When: 15th to 19th May, 2017
Where: Palangka Raya, Central Kalimantan, Indonesia
For whom: Members of forestry companies, governmental environmental institutions, non-profit organizations and university research departments, as well as students.
Introduction to the basics of civil drone technology and applications for forestry, conservation and landscape management.
Training of everything from drone configuration, mission planning and execution, to data processing.
The theoretical part of the workshop outlines the basics of civil drones and their application for conservation and forestry.
This module introduces to the participants the world of civil drones. They will learn the basics of drone systems, the different types of devices and their main characteristics and functionalities. The participants will understand that not every drone type is suitable for every job and that it is important to select the right equipment to be successful. The module includes an extensive discussion about advantages and disadvantages of different drone types and provides a differentiated view on possibilities and limitations of drones for remote sensing in comparison to satellite and manned airborne based applications.
Duration: 1/2 day
It is the sensor that transform a drone into a powerful remote sensing tool. In this module, participants will get to know the different sensors types and models available on the market as well as some of the typical applications.
Duration: 1/2 day
One of the most popular remote sensing methods practiced with drones is photogrammetry-based mapping. This technique allows the generation of high-quality orthophotomaps and the acquisition of 3D surface information. The generated data can be analyzed in many ways.
Participants will get a basic understanding of the principles of the photogrammetric processes for the generation of orthophotmaps and their implications on how a flight is planned.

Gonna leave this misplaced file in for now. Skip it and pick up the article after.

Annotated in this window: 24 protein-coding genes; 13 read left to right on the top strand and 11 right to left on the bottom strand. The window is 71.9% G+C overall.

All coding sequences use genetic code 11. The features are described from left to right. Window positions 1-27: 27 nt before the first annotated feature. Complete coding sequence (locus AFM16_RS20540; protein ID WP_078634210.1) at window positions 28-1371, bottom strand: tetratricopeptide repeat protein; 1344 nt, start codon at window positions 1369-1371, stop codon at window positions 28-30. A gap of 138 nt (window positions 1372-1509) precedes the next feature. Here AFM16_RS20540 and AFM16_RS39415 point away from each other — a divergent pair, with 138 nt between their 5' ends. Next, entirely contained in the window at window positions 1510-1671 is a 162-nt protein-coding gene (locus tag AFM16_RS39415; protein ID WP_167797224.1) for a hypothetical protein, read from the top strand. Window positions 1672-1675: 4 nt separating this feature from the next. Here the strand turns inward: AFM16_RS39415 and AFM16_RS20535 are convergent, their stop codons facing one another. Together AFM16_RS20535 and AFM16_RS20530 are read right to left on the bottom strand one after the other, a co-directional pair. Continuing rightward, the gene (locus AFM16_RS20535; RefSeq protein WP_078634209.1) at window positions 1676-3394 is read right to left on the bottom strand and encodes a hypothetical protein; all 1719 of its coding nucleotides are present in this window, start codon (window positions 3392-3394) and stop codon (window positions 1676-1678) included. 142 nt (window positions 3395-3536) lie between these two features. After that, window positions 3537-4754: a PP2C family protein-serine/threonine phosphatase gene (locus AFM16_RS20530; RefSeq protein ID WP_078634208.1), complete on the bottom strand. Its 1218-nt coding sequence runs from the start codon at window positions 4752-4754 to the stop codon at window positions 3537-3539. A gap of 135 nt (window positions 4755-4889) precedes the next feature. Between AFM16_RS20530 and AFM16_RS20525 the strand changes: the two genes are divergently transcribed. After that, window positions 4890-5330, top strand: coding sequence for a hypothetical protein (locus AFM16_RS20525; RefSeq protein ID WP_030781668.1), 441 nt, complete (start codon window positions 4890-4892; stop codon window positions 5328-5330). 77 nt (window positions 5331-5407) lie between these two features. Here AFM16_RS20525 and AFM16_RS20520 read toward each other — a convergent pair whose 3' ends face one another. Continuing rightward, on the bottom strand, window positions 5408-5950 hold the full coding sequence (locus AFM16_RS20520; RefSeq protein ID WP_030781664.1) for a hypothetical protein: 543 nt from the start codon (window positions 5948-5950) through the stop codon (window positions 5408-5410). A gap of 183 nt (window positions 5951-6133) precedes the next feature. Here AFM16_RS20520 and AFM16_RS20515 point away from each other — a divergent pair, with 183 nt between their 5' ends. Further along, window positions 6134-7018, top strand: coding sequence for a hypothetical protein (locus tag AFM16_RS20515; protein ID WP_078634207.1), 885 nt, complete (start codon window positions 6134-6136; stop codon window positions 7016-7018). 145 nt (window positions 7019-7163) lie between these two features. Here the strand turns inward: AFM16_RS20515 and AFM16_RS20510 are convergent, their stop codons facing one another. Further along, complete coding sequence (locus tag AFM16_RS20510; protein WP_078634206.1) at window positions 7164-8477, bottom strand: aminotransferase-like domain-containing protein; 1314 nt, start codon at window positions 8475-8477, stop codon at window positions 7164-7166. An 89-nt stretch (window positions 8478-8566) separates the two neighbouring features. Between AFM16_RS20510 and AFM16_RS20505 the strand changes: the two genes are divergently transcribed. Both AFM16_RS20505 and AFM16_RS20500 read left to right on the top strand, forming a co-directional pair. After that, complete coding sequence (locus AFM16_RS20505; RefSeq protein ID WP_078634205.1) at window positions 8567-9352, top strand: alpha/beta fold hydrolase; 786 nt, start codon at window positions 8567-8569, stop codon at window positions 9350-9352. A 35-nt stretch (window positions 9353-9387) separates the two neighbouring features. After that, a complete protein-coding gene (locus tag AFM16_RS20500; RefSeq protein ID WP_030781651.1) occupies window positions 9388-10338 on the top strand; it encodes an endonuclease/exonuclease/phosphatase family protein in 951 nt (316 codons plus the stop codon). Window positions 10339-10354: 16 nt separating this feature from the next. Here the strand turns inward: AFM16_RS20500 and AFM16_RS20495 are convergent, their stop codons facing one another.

As in other fields, there are many advantages of using drones as remote sensing tools in the forestry sector. The most popular application is mapping with conventional RGB or multispectral cameras and photogrammetric methods to generate three-dimensional surface information and high-resolution orthophotomaps of vegetation coverage. The data can be used to determine tree positions or tree heights. The module will show the possibilities and limitations of photogrammetric methods for forest mapping and monitoring. In addition, the advantages of laser scanning systems (i.e. LIDAR) as a powerful alternative to ‘see’ the inner forest structure will be presented and discussed.
Duration: 1/2 day
There are very inspiring examples of drones being used in conservation and there is a huge potential to develop applications in this field. In this module, we will present some of the existing applications which have significantly improved the study and protection of natural resources. From simple photography in forest audits in Indonesia to complex ‘artificial intelligence’-based monitoring systems in the fight against poaching activities in Africa, this module contains a large spectrum of conservancy related drone applications.
Duration: 1/2 day
With the increase in the number of drones operating worldwide, governments have gradually established new laws to regulate their use by professionals and as well as for leisure activities. In many cases, these rules represent a significant limitation for remote sensing operations, more than any technical and practical limitation. With this module, we will go through the specific legal situation of your country and discuss what the implications for typical drone-based remote sensing work are.